Students should combat SEPTA ads with peace, knowledge

Jenny Roberts

Jenny RobertsStudents should not be caught off guard if, while on their commute to Main Campus or while making a journey into Center City, they happen to see the image of Hitler drive past them on a SEPTA bus.

 A recent federal court ruling handed down by District Judge Mitchell S. Goldberg is requiring SEPTA to run a controversial anti-Muslim ad featuring Hitler on 84 of its buses.

 The ad, which was paid for by the American Freedom Defense Initiative, is composed of a black-and-white photo of Hitler with Palestinian nationalist Haj Amin al-Husseini, who showed support for the Nazis over radio broadcast during World War II. The first line of the ad reads, “Islamic Jew-hatred: It’s in the Quran.”

 Through this statement the ad seemingly promotes the fabricated notion that the Islamic faith is not religiously tolerant of Jewish people. The remainder of the ad calls for the U.S. to end all foreign aid to Islamic countries.

 Though many Philadelphians, including SEPTA officials, are upset by this hateful ad, and rightfully so, the truth is that the ad is protected by the First Amendment. SEPTA has opened up its buses to serve as a public forum by allowing for other political and non-commercial ads to be run.

 As a result, SEPTA has now banned all political and non-commercial ads from its advertising space for the future, but prior ads have dealt with controversial subjects, such as animal cruelty, contraception and fracking.

For SEPTA to discriminate against the AFDI’s ad based on its inflammatory nature would be to limit the AFDI’s freedom of speech based on content.

Despite this current ad being controversial, as well as disparaging to Muslims and unrepresentative of Islam as a faith, the ad is protected by the Constitution.

 Speech cannot be limited just because it is offensive. For example, burning the American flag is a form of protected speech, as decided by the Supreme Court ruling in Texas v. Johnson in 1989. No matter how innately wrong or unpatriotic the desecration of the flag may seem to Americans, it is protected.

Burton Caine, J.D., a professor at Temple’s Beasley School of Law, believes that all speech is free speech. He called the language of the First Amendment being pretty straightforward in this regard.

 “The First Amendment provides that government ‘shall make no law … abridging the freedom of speech,’” he said.

 Caine has long argued that categories of speech, such as fighting words should not be allowed as exceptions to the First Amendment.

 Though Caine agrees with Goldberg’s ruling that forces SEPTA to run the ad, he admits to disliking the ad itself, and I agree with his mode of thinking. This ad holds up under legal scrutiny, though many of us in the City of Brotherly Love do not love its message.

 The only way for other citizens, who, like myself, dislike the ad, to combat its hateful message is to exercise the same expression granted to the AFDI in the First Amendment. We must simply speak up – in fact, it is imperative that we do so.

 The Interfaith Center of Greater Philadelphia has already begun to speak up through its launch of the #DareToUnderstand campaign against the message of the AFDI’s ad. The alliance of community leaders behind the campaign are looking to promote interfaith unity and understanding.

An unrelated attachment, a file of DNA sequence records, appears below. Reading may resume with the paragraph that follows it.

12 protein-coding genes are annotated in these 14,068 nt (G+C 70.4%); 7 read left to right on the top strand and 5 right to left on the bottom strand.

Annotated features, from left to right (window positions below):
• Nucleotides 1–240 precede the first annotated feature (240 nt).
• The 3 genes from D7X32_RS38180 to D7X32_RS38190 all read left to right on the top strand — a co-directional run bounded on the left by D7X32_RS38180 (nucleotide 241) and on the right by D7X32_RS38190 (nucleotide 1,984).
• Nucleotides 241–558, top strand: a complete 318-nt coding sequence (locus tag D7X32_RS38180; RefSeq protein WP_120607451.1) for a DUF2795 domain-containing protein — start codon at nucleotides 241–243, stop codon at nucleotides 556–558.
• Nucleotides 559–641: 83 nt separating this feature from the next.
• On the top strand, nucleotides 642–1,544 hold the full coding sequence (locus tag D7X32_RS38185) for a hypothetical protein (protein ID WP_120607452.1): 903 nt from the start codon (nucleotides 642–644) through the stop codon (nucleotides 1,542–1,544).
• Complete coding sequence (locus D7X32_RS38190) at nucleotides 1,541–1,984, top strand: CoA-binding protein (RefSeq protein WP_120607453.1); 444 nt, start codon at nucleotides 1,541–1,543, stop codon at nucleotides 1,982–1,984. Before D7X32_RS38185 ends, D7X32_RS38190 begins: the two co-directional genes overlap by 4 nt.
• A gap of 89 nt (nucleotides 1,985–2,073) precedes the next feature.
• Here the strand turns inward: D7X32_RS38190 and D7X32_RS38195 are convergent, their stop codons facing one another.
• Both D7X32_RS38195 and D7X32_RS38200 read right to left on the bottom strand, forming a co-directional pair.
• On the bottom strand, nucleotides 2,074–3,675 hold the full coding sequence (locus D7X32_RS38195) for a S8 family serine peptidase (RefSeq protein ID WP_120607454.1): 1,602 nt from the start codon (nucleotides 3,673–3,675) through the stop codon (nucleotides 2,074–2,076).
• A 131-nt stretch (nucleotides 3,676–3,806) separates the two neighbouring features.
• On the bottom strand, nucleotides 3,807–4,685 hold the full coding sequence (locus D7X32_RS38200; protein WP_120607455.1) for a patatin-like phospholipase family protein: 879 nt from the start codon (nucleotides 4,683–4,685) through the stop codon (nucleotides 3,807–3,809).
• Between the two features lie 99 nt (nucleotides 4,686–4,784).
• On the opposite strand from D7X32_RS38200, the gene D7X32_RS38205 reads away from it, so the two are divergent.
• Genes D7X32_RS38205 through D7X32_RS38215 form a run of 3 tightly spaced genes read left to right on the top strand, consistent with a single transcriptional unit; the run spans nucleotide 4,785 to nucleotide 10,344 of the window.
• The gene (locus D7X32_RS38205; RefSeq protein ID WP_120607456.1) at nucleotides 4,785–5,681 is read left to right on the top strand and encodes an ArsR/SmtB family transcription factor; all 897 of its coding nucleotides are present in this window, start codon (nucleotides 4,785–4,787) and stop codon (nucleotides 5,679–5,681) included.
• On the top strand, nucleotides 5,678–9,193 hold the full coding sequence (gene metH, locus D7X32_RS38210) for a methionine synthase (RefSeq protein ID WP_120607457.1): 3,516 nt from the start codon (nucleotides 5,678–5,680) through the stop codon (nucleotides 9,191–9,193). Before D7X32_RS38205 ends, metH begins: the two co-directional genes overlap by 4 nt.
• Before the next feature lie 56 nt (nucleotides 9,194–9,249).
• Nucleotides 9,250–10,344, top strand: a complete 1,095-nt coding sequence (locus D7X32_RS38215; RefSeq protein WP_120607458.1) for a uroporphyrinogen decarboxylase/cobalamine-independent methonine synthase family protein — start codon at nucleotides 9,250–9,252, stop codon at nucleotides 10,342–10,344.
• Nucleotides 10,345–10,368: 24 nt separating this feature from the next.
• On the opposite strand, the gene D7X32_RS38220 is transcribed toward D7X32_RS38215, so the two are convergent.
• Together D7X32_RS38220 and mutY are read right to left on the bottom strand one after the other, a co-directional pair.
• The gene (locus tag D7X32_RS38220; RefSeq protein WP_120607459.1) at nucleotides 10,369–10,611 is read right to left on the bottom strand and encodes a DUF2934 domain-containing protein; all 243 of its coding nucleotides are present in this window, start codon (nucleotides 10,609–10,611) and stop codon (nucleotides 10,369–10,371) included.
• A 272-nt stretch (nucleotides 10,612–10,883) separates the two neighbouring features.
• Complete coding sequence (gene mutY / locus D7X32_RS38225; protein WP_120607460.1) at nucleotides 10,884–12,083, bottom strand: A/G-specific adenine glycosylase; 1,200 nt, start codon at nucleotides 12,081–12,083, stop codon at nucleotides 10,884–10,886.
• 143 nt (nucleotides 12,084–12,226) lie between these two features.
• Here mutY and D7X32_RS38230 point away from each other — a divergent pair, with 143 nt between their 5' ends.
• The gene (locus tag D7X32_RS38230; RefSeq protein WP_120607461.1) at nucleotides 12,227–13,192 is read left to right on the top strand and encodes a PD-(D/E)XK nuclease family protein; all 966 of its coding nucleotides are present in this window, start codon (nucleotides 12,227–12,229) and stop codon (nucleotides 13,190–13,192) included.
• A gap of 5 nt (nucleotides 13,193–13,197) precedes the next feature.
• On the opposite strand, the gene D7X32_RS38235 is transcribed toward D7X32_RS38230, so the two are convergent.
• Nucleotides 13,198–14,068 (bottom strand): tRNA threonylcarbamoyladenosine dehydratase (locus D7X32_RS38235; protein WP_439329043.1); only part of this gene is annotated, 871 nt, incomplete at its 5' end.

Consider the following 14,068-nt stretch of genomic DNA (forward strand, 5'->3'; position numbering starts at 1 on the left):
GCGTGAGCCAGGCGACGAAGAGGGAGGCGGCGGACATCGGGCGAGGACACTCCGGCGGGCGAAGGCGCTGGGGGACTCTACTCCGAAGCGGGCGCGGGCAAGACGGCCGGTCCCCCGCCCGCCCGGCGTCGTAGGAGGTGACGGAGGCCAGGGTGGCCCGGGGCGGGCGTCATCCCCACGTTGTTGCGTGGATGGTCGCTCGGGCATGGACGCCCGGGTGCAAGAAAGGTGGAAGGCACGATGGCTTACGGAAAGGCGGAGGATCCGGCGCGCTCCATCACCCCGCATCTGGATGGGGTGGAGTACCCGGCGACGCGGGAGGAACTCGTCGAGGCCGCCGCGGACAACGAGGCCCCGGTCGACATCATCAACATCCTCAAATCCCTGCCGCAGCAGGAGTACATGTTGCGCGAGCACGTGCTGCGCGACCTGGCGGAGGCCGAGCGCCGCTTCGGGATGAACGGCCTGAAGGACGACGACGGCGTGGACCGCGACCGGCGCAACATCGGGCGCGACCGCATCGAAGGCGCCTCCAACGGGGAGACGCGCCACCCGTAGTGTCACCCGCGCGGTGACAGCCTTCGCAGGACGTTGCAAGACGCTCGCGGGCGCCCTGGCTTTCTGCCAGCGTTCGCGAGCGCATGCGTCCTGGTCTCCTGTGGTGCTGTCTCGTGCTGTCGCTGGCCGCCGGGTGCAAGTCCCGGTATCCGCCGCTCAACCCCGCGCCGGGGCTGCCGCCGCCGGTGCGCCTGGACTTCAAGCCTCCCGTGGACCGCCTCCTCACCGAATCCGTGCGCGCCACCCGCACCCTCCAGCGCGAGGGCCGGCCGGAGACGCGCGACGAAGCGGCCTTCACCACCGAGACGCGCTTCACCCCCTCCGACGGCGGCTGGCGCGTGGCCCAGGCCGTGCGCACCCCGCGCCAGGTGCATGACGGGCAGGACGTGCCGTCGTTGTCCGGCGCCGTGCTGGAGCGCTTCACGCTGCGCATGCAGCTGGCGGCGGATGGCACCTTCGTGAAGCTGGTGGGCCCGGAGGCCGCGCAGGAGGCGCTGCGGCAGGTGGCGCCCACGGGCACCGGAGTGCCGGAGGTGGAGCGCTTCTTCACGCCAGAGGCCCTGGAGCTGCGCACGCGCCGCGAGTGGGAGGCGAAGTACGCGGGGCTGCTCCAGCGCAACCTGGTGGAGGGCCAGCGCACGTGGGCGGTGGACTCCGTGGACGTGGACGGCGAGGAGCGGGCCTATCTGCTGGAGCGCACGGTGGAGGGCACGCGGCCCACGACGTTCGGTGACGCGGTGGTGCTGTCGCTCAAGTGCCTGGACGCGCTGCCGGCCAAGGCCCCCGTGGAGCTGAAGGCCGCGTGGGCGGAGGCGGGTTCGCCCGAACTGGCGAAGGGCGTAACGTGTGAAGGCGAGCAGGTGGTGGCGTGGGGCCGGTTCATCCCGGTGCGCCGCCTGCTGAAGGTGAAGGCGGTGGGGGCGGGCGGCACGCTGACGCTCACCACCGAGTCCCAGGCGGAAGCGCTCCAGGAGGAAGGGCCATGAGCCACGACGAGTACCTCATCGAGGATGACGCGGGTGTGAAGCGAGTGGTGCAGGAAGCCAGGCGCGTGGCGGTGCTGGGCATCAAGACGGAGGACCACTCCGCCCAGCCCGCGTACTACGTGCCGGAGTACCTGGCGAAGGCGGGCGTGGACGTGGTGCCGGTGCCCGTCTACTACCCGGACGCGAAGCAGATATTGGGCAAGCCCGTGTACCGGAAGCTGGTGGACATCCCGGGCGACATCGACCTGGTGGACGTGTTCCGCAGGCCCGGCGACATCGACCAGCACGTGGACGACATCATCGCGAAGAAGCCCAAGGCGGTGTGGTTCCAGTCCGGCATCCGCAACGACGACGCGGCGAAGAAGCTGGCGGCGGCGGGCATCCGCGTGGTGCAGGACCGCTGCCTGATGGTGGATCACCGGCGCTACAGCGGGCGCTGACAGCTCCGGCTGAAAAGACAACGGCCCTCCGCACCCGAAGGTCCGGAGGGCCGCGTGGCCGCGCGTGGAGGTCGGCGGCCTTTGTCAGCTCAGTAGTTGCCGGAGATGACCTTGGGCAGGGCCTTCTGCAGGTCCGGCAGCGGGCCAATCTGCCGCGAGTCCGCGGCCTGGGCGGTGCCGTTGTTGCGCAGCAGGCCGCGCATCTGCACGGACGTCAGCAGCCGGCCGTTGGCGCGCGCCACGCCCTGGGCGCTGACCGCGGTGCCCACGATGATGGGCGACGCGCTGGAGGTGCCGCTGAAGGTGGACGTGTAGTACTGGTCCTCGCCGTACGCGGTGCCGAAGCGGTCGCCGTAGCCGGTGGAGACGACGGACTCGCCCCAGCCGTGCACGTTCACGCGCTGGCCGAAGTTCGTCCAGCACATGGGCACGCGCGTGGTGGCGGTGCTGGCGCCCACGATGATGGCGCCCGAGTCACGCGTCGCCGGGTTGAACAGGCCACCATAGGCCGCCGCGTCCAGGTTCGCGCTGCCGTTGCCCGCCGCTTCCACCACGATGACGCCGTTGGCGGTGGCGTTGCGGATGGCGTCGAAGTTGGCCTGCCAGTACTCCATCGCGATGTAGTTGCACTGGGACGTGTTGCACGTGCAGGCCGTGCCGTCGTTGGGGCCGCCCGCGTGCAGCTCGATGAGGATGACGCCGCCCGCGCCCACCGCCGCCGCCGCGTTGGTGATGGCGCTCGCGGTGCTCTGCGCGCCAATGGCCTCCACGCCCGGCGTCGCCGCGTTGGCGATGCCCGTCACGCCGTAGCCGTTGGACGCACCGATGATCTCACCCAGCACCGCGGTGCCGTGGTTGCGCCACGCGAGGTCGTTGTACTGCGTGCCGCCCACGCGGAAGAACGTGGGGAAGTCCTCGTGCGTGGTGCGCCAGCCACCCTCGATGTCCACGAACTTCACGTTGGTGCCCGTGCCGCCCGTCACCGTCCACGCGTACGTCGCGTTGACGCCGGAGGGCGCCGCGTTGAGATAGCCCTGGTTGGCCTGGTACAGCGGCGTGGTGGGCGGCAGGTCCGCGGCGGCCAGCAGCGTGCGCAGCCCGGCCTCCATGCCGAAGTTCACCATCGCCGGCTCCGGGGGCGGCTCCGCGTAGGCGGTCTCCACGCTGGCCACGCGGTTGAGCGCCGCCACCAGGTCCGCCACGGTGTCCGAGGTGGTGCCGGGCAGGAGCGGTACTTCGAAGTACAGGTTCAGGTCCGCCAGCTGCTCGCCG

According to the campaign’s website, daretounderstand.causevox.com, the hashtag #DareToUnderstand calls for supporters “To take a stand in the face of divisive rhetoric … To embrace our diverse voices … To unite to effect positive change. To stand in solidarity with those who might otherwise be alienated.”

 By standing together, despite our differing beliefs we can oppose hate and promote understanding.

 On Main Campus, Tykee James, president of the Student Interfaith and Multicultural Society, is planning to work with Jalen Blot, director of Campus Life and Diversity, to make students aware of the AFDI’s ad and how they can respond to it peacefully.

 “The only vaccine [for] this plague of societal misinformation and negativity is really education,” said James, a junior mathematics and computer science with teaching major.

 Unfortunately, those people who are uneducated or misinformed about what Islam preaches are the very people who are most susceptible to believing the lies promoted in this ad. Hopefully, people who may not know much about Islam can sense that there is something wrong with the message conveyed in this ad and are able to seek out education for themselves.

 Temple’s Muslim Students Association said in a statement that they hope the ads spark discussions among those unfamiliar with the religion, and discouraged students from vandalizing the ads.

 “We must work together with the leaders of the communities involved in order to create an environment of understanding,” the statement read. “We would urge people not to [vandalize] because it is important to be respectful of other people’s opinions and that is what our religion teaches.”

 I agree with the MSA’s statement and I urge my fellow Philadelphians and Temple students to respond with intelligence and goodwill when confronted with the display of bias that is conveyed by AFDI’s ad.

Jenny Roberts can be reached at jennifer.roberts@temple.edu.

Jenny Roberts
can be reached at jenny.roberts@temple.edu Or you can follow Jenny on Twitter @jennyroberts511 Follow The Temple News @TheTempleNews

1 Comment

  1. Jenny,

    Your article is based on feelings and unfounded opinions, not facts.
    ++
    Antisemitism in the Qur’an
    By: Andrew G. Bostom
    FrontPageMagazine.com | Thursday, April 10, 2008

    Qur’an 2:61—“And humiliation and wretchedness were stamped upon them and they were visited with wrath from Allah. That was because they disbelieved in Allah’s revelations and slew the prophets wrongfully. That was for their disobedience and transgression.”

    My colleague and friend, the gifted and remarkably courageous independent scholar Robert Spencer, has kindly posted a long essay of mine, Antisemitism in the Qur’an: Motifs and Historical Manifestations at his indispensable Jihad Watch/Dhimmi Watch website.

    For those getting impatient with the delayed release of The Legacy of Islamic Antisemitism (now due out in late May), this essay derives almost entirely from the book, and as such, provides a preview of the book’s extended introductory survey. Below, I have provided the Abstract and Introduction to this lengthy essay.The full text is available at Dhimmi Watch.